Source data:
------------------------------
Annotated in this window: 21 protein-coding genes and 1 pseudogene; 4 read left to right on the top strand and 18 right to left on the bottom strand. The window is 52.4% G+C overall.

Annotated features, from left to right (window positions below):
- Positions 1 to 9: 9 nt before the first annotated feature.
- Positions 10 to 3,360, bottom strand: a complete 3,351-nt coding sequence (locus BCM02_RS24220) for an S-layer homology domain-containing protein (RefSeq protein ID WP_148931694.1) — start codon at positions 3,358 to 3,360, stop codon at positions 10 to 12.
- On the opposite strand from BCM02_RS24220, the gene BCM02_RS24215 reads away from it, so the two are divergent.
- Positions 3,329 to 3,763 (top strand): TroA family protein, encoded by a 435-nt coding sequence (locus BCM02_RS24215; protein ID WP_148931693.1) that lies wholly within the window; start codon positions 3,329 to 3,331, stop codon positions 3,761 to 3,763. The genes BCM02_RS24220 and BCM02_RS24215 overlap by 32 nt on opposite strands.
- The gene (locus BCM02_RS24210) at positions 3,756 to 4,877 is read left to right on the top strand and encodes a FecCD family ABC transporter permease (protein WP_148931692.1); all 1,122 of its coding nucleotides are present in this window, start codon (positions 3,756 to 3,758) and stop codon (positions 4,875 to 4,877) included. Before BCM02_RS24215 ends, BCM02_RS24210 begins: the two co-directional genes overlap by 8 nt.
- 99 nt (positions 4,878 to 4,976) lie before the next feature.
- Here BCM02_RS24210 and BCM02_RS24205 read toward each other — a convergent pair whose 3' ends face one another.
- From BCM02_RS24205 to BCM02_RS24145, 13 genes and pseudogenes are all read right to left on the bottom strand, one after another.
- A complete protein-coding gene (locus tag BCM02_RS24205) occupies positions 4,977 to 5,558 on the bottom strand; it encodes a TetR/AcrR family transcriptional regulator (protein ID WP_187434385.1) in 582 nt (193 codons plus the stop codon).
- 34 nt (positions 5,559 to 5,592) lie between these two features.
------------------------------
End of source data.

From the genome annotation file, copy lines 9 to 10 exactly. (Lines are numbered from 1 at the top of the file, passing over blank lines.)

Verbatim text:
- Here BCM02_RS24210 and BCM02_RS24205 read toward each other — a convergent pair whose 3' ends face one another.
- From BCM02_RS24205 to BCM02_RS24145, 13 genes and pseudogenes are all read right to left on the bottom strand, one after another.